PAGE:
A recent judgment by the Calcutta High Court in the case of McLeod Russel India Limited & Anr. V. Aditya Birla Finance Limited & Ors., in A.P.No.106 of 2020 dated 14.02.2023 dealt with the issue of the unilateral appointment of an arbitrator and its effect on the validity of the appointment after analysing the various judgements such as TRF Limited vs. Energo Engineering Projects Limited; (2017) 8 SCC 377; Bharat Broadband Network Limited vs. United Telecoms Limited; (2019) 5 SCC 755; Perkins Eastman Architects DPC vs. HSCC (India) Limited; (2020) 20 SCC 760; Jaipur Zila Dugdh vs. Ajay Sales & Suppliers; AIR 2021 SC 4869; Jaipur Zila Dugdh vs. Ajay Sales & Suppliers; AIR 2021 SC 4869; Govind Singh vs M/s Satya Group – Division Bench decision of the Delhi High Court in FAO(COMN) 136/2022; MS Bridge Building Construction Co. Pvt. Ltd. vs. Bharat Heavy Electricals Ltd. – Single Bench decision of the Delhi High Court in O.M.T (COMM) 87/ 2022; Prodattur Cable TV Digi Services vs. Siti Cable Network Limited; (2020) 2 Arb LR 260; and Yashovardhan Sinha vs. Satyatej Vyapaar Pvt. Ltd.; A.P. No. 156 of 2022. The case involved an application filed by the petitioners under Section 14 of the Arbitration and Conciliation Act, 1996, seeking the termination of the mandate of the sole arbitrator on the ground that the appointment was invalid as the arbitrator was unilaterally appointed.
The court observed that the challenge to the appointment of an arbitrator must be accompanied by supporting circumstances that give rise to justifiable doubts regarding independence and impartiality. The entire challenge procedure is premised on the party being aware of the conflict post-appointment. In this case, the petitioners’ participation in the proceedings was a conscious and deliberate decision despite various decisions of the Supreme Court. The court noted that the pleadings filed by the petitioners at different stages of the proceedings amounted to an express agreement in writing as per the proviso to Section 12(5).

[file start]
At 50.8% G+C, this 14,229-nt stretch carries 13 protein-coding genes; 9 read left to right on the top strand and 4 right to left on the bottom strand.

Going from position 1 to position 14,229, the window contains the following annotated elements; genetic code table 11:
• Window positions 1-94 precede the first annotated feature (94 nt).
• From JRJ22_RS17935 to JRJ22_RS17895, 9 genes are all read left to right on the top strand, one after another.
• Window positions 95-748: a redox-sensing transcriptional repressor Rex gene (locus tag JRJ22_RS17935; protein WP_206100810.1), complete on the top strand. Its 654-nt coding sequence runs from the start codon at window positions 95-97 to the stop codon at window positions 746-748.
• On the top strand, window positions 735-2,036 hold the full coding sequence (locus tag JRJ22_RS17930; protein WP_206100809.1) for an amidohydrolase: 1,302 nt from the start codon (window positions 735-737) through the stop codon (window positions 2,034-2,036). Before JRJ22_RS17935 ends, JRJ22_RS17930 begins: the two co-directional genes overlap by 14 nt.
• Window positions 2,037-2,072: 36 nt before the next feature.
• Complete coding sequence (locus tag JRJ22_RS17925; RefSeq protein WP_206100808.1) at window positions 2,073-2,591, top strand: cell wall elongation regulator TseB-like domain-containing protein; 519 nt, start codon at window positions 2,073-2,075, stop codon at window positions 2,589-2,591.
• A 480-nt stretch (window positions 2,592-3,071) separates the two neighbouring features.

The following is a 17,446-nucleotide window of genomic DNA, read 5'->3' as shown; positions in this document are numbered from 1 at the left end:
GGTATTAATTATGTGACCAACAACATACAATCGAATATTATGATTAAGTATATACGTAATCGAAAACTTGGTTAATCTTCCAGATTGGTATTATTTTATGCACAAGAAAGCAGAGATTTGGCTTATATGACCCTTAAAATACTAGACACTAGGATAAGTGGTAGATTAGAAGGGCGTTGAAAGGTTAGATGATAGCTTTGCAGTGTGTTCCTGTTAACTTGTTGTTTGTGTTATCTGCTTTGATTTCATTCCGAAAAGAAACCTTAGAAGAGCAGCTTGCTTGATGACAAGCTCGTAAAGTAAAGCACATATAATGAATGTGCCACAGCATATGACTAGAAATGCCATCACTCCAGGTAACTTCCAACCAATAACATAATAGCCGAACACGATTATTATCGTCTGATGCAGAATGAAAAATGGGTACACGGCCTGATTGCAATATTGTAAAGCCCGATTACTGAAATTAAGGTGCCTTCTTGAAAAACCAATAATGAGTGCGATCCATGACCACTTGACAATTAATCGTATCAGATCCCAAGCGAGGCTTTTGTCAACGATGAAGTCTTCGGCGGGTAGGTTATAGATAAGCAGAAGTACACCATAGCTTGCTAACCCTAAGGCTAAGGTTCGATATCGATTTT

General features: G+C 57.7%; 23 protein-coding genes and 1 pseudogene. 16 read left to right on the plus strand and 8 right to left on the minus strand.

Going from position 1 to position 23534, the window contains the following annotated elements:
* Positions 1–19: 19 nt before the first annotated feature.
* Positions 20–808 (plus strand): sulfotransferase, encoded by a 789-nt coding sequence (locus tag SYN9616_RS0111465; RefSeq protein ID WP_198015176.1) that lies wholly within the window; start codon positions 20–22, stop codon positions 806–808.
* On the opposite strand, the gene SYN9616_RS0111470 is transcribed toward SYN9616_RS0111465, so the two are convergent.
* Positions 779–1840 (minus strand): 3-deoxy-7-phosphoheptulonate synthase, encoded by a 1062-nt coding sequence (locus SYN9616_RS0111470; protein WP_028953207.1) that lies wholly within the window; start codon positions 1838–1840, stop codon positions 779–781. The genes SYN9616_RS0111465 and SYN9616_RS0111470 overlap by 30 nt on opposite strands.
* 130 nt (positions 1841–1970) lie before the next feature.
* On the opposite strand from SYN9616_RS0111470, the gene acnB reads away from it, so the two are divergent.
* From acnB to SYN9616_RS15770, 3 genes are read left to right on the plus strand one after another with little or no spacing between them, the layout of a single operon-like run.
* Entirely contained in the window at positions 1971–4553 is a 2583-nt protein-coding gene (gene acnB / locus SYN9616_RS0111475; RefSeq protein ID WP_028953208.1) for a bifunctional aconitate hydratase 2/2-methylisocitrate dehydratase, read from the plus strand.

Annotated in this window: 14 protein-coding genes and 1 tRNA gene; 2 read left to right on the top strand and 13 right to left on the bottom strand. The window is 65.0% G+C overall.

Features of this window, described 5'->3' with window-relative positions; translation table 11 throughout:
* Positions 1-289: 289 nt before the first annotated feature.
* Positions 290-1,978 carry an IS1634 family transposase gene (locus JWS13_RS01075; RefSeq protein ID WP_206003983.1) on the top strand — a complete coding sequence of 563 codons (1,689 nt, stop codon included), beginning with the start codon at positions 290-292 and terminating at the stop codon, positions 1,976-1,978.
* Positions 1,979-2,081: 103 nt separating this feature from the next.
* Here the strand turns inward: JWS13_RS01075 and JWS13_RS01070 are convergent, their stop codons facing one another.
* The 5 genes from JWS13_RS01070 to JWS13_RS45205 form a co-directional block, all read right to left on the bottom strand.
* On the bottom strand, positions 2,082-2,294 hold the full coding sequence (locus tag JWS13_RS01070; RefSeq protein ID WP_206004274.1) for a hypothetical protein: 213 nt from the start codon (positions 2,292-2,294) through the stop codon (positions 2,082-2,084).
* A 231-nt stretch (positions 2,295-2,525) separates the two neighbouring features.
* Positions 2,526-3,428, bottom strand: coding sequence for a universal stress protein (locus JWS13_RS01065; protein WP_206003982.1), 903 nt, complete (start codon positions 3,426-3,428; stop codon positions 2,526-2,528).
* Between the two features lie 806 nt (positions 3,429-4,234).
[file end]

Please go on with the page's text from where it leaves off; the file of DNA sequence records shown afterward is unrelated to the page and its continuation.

The court further opined that Section 12(5) is a relationship-conflict provision, and since every conflict can be circumvented by the parties, no appointment can be treated as void ab initio or incapable of being cured by an express written agreement. The court differentiated between an arbitrator who is hit by one or all conflicted relationships in the 7th schedule and an arbitrator who is rendered ineligible simply because of the unilateral appointment. The court further propounded that unilateral appointment must mean that unilateral appointment made by a person who is disqualified to act as an arbitrator under the 7th schedule and not every unilateral appointment made by one of the parties to the arbitrator.
In the present case, the court noted that the written statements and pleadings of the petitioners amounted to a waiver as per the proviso to Section 12(5). Based on the above-mentioned reasons, the court held that there was no material based on which the appointment of the arbitrator could be challenged, and hence, the application filed by the petitioners was dismissed.
The judgment of the Calcutta High Court provides clarity on the issue of the unilateral appointment of arbitrators and its effect on the validity of the appointment. It emphasizes the importance of the express written agreement between the parties in cases of conflict of interest due to independence or impartiality. The judgment also highlights the need for parties to be aware of the conflict post-appointment and to raise objections at the earliest opportunity.
In conclusion, the judgment of the Calcutta High Court is a welcome development in the law of arbitration in India. It provides a balanced approach to the issue of the unilateral appointment of arbitrators and emphasizes the need for parties to be vigilant and proactive in safeguarding their interests in the arbitration process. The judgment is a significant step in ensuring the integrity and effectiveness of the arbitration process in India.